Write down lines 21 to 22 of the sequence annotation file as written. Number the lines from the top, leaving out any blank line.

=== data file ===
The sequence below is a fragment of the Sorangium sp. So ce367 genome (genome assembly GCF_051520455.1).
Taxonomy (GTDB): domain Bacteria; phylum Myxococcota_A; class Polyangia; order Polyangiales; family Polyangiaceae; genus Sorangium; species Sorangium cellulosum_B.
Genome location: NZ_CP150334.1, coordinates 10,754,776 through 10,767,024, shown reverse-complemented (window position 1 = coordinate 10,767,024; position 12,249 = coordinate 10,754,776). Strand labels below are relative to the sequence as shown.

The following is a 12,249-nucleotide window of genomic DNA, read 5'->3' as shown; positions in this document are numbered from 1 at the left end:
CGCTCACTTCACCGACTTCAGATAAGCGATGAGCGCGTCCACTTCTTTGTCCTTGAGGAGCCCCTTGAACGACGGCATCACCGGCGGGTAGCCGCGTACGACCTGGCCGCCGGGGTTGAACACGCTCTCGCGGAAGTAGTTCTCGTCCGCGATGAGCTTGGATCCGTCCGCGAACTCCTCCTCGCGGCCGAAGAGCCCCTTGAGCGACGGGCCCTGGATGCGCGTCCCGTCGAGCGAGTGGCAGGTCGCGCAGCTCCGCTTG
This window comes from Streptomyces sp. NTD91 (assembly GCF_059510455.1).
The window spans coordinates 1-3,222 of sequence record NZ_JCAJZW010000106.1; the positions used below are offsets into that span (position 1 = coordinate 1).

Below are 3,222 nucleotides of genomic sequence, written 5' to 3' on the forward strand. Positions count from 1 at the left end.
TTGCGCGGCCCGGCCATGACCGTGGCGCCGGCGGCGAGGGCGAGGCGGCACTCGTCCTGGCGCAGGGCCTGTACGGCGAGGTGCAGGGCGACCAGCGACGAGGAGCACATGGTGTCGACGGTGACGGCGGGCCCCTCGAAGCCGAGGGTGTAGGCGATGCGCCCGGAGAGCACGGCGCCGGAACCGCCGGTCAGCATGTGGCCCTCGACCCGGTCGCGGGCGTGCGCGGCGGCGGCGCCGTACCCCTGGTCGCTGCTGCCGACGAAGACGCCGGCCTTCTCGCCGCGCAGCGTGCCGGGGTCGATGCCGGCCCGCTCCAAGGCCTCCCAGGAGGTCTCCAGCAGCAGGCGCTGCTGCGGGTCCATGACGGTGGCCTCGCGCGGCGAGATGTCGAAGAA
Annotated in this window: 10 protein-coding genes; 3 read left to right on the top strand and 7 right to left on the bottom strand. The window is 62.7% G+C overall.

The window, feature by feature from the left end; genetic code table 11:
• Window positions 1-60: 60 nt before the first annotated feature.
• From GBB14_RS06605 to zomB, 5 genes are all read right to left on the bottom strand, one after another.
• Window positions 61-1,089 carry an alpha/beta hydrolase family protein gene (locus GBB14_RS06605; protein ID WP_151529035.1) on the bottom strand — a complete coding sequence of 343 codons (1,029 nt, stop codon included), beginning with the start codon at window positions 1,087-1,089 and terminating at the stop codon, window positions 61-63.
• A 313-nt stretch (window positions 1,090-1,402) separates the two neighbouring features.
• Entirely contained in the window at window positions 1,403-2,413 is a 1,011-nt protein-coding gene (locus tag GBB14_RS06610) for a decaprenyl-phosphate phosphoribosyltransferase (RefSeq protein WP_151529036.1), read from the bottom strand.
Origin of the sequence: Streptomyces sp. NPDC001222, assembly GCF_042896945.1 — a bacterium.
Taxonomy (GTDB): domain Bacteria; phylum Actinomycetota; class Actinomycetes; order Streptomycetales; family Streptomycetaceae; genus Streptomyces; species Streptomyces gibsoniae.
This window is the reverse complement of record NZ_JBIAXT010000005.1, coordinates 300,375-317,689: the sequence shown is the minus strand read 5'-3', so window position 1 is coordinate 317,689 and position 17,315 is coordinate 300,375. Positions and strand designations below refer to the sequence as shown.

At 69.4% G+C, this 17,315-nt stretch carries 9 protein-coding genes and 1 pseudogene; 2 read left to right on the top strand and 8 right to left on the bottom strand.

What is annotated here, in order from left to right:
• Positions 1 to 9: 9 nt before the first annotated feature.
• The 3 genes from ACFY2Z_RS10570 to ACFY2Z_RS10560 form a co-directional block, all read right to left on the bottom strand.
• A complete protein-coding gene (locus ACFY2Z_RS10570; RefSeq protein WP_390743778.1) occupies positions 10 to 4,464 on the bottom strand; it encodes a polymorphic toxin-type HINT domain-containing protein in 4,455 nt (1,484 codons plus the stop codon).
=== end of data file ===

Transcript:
What is annotated here, in order from left to right:
• Positions 1 to 9: 9 nt before the first annotated feature.